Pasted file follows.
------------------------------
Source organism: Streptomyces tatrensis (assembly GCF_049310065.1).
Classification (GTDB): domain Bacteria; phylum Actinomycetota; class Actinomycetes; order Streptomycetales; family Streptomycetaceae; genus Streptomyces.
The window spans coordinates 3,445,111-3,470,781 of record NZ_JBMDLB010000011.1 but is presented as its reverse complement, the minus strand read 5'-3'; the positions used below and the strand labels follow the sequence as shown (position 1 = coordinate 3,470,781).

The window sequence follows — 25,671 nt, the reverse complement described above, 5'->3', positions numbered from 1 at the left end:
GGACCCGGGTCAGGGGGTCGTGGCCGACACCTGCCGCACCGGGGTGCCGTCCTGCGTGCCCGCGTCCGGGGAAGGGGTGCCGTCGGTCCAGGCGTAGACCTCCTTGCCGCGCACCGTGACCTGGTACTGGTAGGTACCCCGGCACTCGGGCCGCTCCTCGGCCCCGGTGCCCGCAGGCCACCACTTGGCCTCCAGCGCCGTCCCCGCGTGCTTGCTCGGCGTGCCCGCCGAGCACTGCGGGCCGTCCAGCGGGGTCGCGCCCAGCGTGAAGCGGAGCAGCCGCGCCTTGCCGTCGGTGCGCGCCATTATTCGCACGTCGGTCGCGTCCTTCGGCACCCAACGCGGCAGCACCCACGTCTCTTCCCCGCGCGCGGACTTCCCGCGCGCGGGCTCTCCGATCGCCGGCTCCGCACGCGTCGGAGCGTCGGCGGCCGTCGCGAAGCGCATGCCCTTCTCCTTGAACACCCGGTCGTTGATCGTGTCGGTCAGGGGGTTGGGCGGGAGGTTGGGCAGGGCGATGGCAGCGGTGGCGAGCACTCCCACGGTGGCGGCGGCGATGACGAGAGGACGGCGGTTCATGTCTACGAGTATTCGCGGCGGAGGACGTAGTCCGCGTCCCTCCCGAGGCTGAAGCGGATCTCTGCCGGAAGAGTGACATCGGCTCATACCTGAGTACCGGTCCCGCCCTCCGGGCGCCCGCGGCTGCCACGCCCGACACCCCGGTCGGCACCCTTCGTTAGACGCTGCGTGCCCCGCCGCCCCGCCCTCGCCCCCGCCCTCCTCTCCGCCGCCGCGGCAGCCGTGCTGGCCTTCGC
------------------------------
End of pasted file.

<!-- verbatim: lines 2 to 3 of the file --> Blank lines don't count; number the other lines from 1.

Classification (GTDB): domain Bacteria; phylum Actinomycetota; class Actinomycetes; order Streptomycetales; family Streptomycetaceae; genus Streptomyces.
The window spans coordinates 3,445,111-3,470,781 of record NZ_JBMDLB010000011.1 but is presented as its reverse complement, the minus strand read 5'-3'; the positions used below and the strand labels follow the sequence as shown (position 1 = coordinate 3,470,781).